[AstroPy] astropy.io.fits documentation, suggested rewording

Brian Kloppenborg bkloppenborg at gmail.com
Sat May 12 23:47:29 EDT 2012


Greetings,

I was reading over the astropy.io.fits documentation 
(http://astropy.readthedocs.org/en/latest/fits/users_guide/users_tutorial.html) 
today and found the following phrase in the "Working with image data" 
section to be confusing:

> "Note that, like C (and unlike FORTRAN), Python is 0-indexed and the 
> indices have the slowest axis first and fast axis last, i.e. for a 2-D 
> image, the fast axis (X-axis) which corresponds to the FITS NAXIS1 
> keyword, is the second index. Similarly, the 1-indexed sub-section of 
> x=11 to 20 (inclusive) and y=31 to 40 (inclusive) would be given in 
> Python as:"

Perhaps we could rewrite this to refer to the indexing by it's name, 
"row-major order," instead?  This would give interested parties a name 
by which to look it up.

A drop-in replacement for the text and code sections could be:

"""
"Note that Python, like C, is zero-indexed.  The indicies follow 
row-major order (unlike FORTRAN and IDL which use column-major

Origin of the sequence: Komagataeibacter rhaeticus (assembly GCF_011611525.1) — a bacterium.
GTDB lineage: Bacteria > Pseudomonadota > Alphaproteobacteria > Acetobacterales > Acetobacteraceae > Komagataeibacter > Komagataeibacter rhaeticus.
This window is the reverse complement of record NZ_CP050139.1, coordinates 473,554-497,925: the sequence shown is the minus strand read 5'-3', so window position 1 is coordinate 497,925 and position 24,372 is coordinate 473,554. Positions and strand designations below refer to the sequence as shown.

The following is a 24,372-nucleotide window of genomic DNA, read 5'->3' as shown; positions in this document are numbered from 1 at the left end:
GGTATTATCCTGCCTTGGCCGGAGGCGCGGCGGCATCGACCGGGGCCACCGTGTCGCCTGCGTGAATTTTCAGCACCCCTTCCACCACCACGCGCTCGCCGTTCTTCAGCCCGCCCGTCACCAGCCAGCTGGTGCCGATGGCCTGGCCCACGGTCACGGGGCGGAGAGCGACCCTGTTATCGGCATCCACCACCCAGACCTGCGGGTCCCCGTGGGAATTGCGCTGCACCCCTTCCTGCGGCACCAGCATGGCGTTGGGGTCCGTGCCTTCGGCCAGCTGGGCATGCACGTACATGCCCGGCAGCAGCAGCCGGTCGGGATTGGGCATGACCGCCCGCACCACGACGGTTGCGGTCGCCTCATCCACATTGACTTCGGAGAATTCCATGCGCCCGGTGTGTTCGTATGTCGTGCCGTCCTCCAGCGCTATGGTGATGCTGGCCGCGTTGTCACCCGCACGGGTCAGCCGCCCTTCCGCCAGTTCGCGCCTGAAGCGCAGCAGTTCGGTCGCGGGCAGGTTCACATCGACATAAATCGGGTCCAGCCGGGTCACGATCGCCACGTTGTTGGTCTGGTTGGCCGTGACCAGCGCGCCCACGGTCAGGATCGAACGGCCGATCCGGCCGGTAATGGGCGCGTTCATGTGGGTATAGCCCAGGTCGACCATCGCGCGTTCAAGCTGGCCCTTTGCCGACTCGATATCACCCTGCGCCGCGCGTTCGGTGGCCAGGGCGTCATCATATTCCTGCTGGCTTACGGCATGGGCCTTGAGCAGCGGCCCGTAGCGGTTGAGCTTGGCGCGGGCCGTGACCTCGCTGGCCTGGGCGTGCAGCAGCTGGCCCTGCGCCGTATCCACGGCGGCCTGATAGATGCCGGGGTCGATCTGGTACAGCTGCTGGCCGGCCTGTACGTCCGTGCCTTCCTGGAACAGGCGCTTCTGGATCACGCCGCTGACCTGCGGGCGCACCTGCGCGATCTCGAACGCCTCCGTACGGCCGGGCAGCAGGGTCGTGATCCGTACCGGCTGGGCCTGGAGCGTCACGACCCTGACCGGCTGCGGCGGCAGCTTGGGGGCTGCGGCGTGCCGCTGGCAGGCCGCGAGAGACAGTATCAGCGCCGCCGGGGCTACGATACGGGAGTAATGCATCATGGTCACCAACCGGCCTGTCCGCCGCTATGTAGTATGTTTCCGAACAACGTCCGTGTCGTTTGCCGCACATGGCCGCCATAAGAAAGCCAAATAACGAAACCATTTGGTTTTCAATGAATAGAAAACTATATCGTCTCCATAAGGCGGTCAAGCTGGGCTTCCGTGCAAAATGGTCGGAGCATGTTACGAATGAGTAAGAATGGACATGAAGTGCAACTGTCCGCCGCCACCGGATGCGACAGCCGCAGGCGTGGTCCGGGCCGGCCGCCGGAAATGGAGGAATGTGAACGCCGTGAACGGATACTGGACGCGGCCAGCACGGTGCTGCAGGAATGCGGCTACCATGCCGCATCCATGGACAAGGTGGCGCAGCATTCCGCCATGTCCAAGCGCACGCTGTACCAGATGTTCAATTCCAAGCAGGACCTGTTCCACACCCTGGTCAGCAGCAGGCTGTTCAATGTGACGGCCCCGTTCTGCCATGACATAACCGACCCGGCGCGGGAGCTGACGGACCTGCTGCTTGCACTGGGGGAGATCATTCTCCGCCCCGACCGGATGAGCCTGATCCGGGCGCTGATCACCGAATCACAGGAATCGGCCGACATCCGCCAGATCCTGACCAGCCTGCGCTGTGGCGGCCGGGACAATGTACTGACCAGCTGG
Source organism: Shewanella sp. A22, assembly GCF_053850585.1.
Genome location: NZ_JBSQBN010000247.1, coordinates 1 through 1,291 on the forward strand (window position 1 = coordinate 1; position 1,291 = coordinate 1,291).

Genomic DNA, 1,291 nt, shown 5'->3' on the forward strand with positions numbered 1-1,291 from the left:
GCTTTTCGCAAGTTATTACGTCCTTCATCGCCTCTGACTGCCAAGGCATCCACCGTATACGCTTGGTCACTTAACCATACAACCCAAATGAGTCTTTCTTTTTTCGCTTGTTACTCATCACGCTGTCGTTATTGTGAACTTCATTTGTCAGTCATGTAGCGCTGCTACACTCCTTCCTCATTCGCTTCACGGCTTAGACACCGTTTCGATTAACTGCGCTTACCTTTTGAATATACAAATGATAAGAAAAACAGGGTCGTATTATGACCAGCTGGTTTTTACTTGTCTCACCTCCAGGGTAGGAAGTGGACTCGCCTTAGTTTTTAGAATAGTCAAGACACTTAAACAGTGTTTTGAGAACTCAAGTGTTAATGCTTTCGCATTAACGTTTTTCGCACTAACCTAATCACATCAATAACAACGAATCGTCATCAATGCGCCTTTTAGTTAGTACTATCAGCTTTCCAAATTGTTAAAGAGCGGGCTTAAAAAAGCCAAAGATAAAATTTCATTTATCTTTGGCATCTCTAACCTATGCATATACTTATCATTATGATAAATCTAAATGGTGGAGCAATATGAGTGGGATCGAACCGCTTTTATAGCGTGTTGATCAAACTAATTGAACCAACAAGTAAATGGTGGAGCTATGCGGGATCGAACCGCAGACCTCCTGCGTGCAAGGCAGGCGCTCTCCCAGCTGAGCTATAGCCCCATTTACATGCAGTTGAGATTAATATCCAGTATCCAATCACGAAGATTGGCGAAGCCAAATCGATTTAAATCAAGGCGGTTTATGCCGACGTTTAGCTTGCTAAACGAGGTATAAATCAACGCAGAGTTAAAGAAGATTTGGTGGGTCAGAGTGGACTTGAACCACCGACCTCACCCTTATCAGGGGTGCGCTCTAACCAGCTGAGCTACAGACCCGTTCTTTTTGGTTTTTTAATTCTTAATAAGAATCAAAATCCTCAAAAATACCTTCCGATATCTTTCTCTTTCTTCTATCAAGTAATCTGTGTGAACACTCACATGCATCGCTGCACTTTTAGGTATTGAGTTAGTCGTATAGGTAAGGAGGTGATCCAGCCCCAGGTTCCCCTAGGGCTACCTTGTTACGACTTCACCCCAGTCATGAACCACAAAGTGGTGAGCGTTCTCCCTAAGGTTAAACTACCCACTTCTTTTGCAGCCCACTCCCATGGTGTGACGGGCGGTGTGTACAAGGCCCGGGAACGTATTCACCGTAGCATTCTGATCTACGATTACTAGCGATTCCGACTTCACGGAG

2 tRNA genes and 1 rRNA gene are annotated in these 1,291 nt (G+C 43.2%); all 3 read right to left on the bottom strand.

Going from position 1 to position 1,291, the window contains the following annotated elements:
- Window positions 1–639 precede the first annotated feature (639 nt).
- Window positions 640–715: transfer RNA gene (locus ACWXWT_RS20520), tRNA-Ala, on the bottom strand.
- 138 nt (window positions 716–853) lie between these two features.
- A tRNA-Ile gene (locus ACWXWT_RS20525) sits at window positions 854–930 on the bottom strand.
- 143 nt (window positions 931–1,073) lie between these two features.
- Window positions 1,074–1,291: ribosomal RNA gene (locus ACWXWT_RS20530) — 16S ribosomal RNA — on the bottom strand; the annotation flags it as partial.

indexing).  To access the ith row (FITS NAXIS0) and jth column (FITS 
NAXIS1) one specifies

[code]
 >>> scidata[i,j]
[\code]

When accessing a subarray of pixel data, rows =31 to 40 (inclusive) and 
columns = 11 to 10 (inclusive) it would be done by decrementing the 
starting index by one (to account for the zero-indexed nature of Python) 
and accessing the subarray using a range of rows and columns thusly:

[code]
 >>> scidata[30:40, 10:20]
[\code]
"""

We could also include a link to documentation for interested parties:
http://en.wikipedia.org/wiki/Row-major_order

I don't think the following bit is required, but if someone wanted to, 
we could write this too:

"""
The index of the [i,j] entry of a 2D array of width 'w' is computed by:

index = i * w + j
"""

or something similar.

Regards,
Brian Kloppenborg
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